Cleared for takeoff

"It's a big world out there," says Harrison Stafford, the vocalist/guitarist of roots-reggae outfit Groundation. Stafford should know: Already this year the nine-member group has toured South America and Europe and headlined Tel Aviv's Open Air Festival in July. But it's not all jet-set vacation for Stafford and company. "We call ourselves road warriors," he says. "It takes all of our energy and all of our energy to sustain."

Global warming: Already hot overseas, California's Groundation is on a mission to win over the East Coast.

Formed in 1998 by Stafford, keyboardist Marcus Urani and bassist Ryan Newman, the Northern California-based band's messages of social justice, its reggae dancability and its heady jazz influences quickly found a fan base in Europe (in fact, last year's Grey Eagle stop was part of Groundation's first-ever Eastern U.S. tour). "Europeans have caught on to everything we do," explains Stafford. The band's albums — latest effort Here I Am, a dub and psychedelia-tinged collection, is no exception — were released in Europe prior to the U.S. drop dates even though the band records on its own U.S.-based label. Popularity pays off: In Europe, "It's a double-decker tour bus with a 16-bunk sleeper upstairs," Stafford notes.

In South America, travel arrangements are less cushy: It's "the hardest touring anyone will ever do," Stafford says. Because of the size of the countries, the band must fly between concerts (imagine the constant jet lag), and shows often start as late as 2 or 3 a.m. Touring North America is, thankfully, less punishing, but the band is still building its fan base. Nine members and a road crew board a full-size RV and haul their gear in a trailer.

"We bring our own Hammond B-3 organ because we have a particular sound we want to get," says Stafford. That's a heavy and finicky piece of vintage equipment to haul cross-country but, at the end of the day, it's all worth it. Groundation's mission is to create community, no matter how far-flung, among the change-affecting citizens of the earth. "Our main point of going around the world is to say, 'Remember each other … do all you can because the time is now,'" the musician says.

Though Stafford doesn't consider his band a political one ("We come with love and support"), the stance within the music is one of looking for solutions to injustices. "Lawmaker, heartbreaker / You dealing in the darkness and think it light / Hotstepper, stargazer / We rally for food and not to fight," Stafford sings on "By All Means."

Despite the recent election of Barack Obama, "The concerns of the socially- onscious remain that same," Stafford says. "It's people who can do what they can today for a better tomorrow. For a lot of these people, it's Groundation's music that's bringing them through. People are concerned and we can voice that in the music."

But as much as Groundation has a global reach, the band is distinctly homegrown. First, there's their indie label Young Tree Records, founded just a year after the band's inception. Though Groundation has a sub-licensing deal with a French label, they decided early on to (as Stafford puts it) "keep the music in our own yard."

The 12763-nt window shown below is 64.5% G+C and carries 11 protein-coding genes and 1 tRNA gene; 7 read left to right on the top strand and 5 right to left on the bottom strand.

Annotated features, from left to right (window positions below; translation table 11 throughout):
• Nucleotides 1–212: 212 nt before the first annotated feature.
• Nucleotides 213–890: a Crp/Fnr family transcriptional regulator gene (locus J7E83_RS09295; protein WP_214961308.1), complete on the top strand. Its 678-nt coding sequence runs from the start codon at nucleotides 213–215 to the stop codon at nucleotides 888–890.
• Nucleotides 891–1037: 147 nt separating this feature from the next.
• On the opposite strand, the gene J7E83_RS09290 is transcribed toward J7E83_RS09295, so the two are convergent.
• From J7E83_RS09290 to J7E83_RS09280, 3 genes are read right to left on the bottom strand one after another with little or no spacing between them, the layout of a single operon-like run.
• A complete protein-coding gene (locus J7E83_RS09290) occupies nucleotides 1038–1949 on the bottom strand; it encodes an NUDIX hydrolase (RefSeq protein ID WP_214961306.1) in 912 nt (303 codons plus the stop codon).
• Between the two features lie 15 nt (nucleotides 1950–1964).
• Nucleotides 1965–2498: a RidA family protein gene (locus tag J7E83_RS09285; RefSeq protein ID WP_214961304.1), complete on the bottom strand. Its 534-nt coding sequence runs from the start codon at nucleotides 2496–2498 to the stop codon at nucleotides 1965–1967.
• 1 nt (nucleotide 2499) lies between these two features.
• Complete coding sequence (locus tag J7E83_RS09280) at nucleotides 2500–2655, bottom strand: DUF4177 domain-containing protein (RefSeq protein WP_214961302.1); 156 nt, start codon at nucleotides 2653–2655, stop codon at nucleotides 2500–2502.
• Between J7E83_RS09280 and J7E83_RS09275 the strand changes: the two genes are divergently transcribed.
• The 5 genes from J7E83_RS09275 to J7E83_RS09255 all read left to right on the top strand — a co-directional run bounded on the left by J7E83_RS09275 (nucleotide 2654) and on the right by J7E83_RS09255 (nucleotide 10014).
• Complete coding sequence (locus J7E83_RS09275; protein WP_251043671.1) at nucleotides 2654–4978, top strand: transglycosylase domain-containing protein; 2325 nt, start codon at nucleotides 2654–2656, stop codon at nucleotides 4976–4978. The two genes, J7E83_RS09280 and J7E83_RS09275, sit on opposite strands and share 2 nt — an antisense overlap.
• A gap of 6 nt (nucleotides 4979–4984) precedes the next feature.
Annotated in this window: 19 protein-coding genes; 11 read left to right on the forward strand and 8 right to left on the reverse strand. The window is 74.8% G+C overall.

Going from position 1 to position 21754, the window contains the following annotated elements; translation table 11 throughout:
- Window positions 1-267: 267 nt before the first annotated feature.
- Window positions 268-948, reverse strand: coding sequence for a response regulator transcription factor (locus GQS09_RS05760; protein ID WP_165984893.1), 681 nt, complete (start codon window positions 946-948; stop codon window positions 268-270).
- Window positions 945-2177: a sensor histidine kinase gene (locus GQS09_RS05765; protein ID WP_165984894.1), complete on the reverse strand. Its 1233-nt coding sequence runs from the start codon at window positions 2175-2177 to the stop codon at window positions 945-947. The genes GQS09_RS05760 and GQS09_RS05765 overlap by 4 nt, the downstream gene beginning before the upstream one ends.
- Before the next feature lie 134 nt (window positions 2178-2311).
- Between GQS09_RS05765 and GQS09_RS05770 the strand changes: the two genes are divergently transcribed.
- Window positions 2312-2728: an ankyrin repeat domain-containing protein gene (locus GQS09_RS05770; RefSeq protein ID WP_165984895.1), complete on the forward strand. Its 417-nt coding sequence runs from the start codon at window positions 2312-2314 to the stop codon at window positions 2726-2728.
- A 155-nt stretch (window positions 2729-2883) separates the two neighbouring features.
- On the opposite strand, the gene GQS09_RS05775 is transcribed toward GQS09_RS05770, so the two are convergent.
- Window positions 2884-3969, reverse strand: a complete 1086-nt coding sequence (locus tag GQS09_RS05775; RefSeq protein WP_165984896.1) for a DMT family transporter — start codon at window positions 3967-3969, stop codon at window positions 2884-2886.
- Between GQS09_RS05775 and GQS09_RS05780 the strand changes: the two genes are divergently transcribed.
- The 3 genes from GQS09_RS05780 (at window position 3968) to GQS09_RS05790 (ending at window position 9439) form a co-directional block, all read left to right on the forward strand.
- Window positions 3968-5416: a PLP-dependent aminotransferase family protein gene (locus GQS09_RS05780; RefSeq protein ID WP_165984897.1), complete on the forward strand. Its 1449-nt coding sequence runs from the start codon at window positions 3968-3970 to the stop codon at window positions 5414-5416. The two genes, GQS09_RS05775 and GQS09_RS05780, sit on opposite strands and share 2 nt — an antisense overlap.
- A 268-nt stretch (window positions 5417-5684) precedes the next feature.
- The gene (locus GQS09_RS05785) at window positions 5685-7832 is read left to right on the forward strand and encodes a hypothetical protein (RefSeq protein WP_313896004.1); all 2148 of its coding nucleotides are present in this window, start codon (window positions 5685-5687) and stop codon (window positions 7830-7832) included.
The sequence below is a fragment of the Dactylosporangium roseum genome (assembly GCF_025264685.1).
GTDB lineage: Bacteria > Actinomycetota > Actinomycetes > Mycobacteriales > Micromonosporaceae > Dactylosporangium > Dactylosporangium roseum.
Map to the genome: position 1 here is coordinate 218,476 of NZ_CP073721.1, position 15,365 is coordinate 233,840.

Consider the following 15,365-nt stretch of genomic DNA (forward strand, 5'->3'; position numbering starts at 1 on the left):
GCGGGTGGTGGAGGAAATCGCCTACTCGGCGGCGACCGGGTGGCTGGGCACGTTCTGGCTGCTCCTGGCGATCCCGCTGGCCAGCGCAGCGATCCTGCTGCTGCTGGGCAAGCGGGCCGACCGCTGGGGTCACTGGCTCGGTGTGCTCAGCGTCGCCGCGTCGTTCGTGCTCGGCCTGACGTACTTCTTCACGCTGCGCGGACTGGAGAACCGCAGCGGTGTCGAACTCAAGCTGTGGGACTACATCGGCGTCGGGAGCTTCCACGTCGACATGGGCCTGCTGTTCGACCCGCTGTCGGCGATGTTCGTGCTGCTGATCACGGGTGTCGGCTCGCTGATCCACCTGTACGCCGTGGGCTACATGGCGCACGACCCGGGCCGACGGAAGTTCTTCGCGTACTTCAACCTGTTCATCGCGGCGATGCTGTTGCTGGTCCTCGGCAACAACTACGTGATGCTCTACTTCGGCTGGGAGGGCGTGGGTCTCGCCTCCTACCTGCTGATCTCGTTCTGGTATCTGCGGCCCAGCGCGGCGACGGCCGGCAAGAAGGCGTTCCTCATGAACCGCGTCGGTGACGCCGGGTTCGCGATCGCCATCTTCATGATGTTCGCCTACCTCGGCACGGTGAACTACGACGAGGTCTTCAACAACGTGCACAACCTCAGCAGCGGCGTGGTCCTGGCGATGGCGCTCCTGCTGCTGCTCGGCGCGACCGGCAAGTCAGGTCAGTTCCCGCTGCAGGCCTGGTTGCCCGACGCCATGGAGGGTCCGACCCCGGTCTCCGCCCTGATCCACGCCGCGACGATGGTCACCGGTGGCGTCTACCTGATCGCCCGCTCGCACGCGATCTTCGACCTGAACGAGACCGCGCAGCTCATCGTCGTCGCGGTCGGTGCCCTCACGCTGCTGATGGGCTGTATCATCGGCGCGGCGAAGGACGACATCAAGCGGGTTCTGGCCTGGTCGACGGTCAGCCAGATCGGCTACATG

"Producers tell you what to do, like you're trying to sell soap or something," the musician opines. And its not like Groundation needs to be schooled in reggae — not only do the band's members extensively study all types of music, Stafford (whose father was a jazz pianist) actually taught the first course on the history of reggae music at Sonoma State University.

They wanna jam it with you

RALAK Festival teaches about the roots of Rastafari

by A.M.

Photo by Sista Irie

The Rastafarian Ancient Living Arts & Kulture (RALAK) Festival provides an opportunity for those interested in Rasta culture to learn a little more. Those already involved can celebrate the ideology and deepen their commitment to "co-creating unity and love for all colors and creeds."

Created by the Black Mountain Asheville Rastafari Collective (a group whose mission it is to dispel myths about the Rastafari way of life), the festival promises to be a day speakers, food, arts and crafts, children's activities and music.

Bands include Jamaican reggae and dub act Ras Michael & The Sons of Negus, Virgin Islands recording artist Harry Mo, Reggae Infinity from Columbia, S.C., and Asheville-based performers U-N-I Verse and Lyndsay Wojcik.

But this festival is more then a booty-shakin' good time. There's a very serious educational component: Speakers include Jake Homiak who curated the Rastafari Exhibit at the Smithsonian Museum. Also, elders from a cornucopia of faiths (Native American, Jewish, Christian, Muslim, Catholic and others) will address the crowd.

Sunday, Sept. 13 (10 a.m.-9 p.m., $30 advance/$35 at the gate; children under age 13 are free.

And, though the band has grown and matured over the past decade (most recent additions include Jamaican singers Kim Pommel and Stephanie Wallace and drummer Te Kanana "Rufus" Haereiti) they've stayed true both to their sound and their willingness to let that sound develop. "Each album has an overall statement about life," says Stafford of the band's eight records. "With each album you learn. We try to constantly evolve."

He adds, "You can't do what we do — tour nine months out of the year — and then come back and play the same thing."

who: Groundation
what: Conscious roots reggae
where: The Grey Eagle
when: Sunday, Sept. 13 (9 p.m., $12 advance, $15 day of show.

About Alli Marshall
Alli Marshall is the arts section editor at Mountain Xpress. She's lived in Asheville for more than 20 years and loves live music, visual art, fiction and friendly dogs. Alli is the winner of the 2016 Thomas Wolfe Fiction Prize and the author of the novel "How to Talk to Rockstars," published by Logosophia Books. Follow me @alli_marshall

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